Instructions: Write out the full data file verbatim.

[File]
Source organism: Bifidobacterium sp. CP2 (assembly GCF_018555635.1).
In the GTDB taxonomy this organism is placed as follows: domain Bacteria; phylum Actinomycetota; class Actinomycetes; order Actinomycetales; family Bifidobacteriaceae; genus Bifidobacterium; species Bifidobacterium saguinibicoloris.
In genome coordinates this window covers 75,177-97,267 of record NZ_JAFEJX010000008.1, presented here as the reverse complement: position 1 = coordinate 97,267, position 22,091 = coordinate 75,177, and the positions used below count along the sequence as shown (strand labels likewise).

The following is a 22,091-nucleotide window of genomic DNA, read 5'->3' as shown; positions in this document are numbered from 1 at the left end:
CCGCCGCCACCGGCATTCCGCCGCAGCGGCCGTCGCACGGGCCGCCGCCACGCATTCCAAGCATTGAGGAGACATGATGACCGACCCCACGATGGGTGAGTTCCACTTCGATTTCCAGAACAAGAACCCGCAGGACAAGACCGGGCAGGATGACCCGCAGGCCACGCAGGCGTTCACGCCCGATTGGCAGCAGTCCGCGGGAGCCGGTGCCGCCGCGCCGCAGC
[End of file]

Source organism: Bifidobacterium sp. CP2 (assembly GCF_018555635.1).
In the GTDB taxonomy this organism is placed as follows: domain Bacteria; phylum Actinomycetota; class Actinomycetes; order Actinomycetales; family Bifidobacteriaceae; genus Bifidobacterium; species Bifidobacterium saguinibicoloris.
In genome coordinates this window covers 75,177-97,267 of record NZ_JAFEJX010000008.1, presented here as the reverse complement: position 1 = coordinate 97,267, position 22,091 = coordinate 75,177, and the positions used below count along the sequence as shown (strand labels likewise).

The following is a 22,091-nucleotide window of genomic DNA, read 5'->3' as shown; positions in this document are numbered from 1 at the left end:
CCGCCGCCACCGGCATTCCGCCGCAGCGGCCGTCGCACGGGCCGCCGCCACGCATTCCAAGCATTGAGGAGACATGATGACCGACCCCACGATGGGTGAGTTCCACTTCGATTTCCAGAACAAGAACCCGCAGGACAAGACCGGGCAGGATGACCCGCAGGCCACGCAGGCGTTCACGCCCGATTGGCAGCAGTCCGCGGGAGCCGGTGCCGCCGCGCCGCAGC